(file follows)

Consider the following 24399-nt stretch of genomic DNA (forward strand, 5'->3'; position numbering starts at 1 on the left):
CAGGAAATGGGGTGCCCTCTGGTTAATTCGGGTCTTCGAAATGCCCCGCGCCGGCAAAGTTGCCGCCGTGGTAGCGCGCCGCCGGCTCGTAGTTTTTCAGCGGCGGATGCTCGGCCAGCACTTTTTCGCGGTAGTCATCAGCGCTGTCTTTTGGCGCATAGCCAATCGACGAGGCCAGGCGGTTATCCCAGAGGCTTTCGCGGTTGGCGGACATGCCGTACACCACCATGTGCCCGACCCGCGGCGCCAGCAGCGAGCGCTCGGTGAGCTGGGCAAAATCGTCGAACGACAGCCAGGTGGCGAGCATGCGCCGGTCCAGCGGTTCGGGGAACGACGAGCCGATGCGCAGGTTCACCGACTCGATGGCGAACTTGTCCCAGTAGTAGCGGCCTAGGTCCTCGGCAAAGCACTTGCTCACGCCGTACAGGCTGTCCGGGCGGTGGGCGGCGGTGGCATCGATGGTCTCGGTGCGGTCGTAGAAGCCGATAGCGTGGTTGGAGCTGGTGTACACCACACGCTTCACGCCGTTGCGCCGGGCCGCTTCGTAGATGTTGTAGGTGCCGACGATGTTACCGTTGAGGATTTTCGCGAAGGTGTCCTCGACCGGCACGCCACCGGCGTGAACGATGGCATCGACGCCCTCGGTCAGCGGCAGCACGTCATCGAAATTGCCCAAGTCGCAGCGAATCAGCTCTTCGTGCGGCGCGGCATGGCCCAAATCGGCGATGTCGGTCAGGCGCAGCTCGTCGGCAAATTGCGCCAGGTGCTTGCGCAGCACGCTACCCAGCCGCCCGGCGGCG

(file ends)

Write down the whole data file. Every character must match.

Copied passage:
Consider the following 24399-nt stretch of genomic DNA (forward strand, 5'->3'; position numbering starts at 1 on the left):
CAGGAAATGGGGTGCCCTCTGGTTAATTCGGGTCTTCGAAATGCCCCGCGCCGGCAAAGTTGCCGCCGTGGTAGCGCGCCGCCGGCTCGTAGTTTTTCAGCGGCGGATGCTCGGCCAGCACTTTTTCGCGGTAGTCATCAGCGCTGTCTTTTGGCGCATAGCCAATCGACGAGGCCAGGCGGTTATCCCAGAGGCTTTCGCGGTTGGCGGACATGCCGTACACCACCATGTGCCCGACCCGCGGCGCCAGCAGCGAGCGCTCGGTGAGCTGGGCAAAATCGTCGAACGACAGCCAGGTGGCGAGCATGCGCCGGTCCAGCGGTTCGGGGAACGACGAGCCGATGCGCAGGTTCACCGACTCGATGGCGAACTTGTCCCAGTAGTAGCGGCCTAGGTCCTCGGCAAAGCACTTGCTCACGCCGTACAGGCTGTCCGGGCGGTGGGCGGCGGTGGCATCGATGGTCTCGGTGCGGTCGTAGAAGCCGATAGCGTGGTTGGAGCTGGTGTACACCACACGCTTCACGCCGTTGCGCCGGGCCGCTTCGTAGATGTTGTAGGTGCCGACGATGTTACCGTTGAGGATTTTCGCGAAGGTGTCCTCGACCGGCACGCCACCGGCGTGAACGATGGCATCGACGCCCTCGGTCAGCGGCAGCACGTCATCGAAATTGCCCAAGTCGCAGCGAATCAGCTCTTCGTGCGGCGCGGCATGGCCCAAATCGGCGATGTCGGTCAGGCGCAGCTCGTCGGCAAATTGCGCCAGGTGCTTGCGCAGCACGCTACCCAGCCGCCCGGCGGCG